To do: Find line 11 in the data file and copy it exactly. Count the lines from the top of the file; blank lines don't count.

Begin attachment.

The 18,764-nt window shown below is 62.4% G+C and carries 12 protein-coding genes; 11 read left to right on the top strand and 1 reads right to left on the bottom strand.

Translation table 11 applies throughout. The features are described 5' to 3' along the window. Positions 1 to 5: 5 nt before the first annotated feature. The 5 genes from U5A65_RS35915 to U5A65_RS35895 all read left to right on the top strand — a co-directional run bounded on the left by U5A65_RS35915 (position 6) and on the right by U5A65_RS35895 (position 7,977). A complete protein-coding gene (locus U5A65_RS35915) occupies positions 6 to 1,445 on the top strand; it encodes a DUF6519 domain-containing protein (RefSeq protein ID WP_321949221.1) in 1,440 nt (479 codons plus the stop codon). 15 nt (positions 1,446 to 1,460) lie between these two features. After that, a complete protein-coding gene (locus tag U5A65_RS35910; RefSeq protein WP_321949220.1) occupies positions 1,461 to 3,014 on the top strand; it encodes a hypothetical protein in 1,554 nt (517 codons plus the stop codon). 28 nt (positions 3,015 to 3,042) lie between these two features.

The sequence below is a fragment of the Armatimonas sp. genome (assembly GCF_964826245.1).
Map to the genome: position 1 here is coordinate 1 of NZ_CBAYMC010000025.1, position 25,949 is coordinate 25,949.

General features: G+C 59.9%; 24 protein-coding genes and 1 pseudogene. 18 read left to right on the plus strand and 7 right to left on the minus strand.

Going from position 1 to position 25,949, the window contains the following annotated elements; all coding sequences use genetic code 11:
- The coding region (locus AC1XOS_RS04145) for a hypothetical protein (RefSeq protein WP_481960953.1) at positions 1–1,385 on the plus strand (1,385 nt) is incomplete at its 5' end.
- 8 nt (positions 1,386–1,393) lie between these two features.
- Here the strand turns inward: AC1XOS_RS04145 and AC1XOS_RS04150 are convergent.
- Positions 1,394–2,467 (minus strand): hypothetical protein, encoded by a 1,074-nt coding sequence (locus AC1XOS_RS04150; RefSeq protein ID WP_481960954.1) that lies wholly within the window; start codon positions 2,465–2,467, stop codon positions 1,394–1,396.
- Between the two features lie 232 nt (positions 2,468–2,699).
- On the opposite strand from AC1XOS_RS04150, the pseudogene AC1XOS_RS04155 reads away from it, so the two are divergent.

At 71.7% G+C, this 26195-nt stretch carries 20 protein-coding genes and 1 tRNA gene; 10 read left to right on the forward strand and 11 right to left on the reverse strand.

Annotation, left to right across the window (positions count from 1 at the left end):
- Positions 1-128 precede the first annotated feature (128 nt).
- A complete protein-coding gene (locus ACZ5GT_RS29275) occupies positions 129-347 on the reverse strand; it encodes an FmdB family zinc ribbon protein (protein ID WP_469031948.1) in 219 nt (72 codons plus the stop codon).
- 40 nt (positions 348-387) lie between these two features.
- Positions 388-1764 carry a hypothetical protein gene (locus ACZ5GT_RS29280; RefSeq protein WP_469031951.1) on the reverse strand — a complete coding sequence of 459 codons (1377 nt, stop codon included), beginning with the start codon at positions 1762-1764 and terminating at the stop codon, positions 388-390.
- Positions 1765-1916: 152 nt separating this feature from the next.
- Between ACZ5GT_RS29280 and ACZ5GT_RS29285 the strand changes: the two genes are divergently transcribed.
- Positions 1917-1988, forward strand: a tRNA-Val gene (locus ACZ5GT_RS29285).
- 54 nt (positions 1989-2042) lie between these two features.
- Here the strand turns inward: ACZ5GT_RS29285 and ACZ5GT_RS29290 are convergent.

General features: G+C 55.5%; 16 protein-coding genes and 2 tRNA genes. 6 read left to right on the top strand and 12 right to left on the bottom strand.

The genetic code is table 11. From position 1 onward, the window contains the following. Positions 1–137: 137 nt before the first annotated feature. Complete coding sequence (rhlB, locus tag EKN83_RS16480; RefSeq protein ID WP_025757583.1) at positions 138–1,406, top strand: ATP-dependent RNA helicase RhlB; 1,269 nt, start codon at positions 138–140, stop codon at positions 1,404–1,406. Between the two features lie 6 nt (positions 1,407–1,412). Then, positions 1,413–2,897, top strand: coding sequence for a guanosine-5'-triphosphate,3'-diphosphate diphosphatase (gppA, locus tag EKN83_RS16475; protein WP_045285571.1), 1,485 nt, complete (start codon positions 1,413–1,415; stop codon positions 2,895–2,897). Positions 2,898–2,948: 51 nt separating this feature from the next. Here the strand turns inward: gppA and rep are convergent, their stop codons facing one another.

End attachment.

- Between the two features lie 232 nt (positions 2,468–2,699).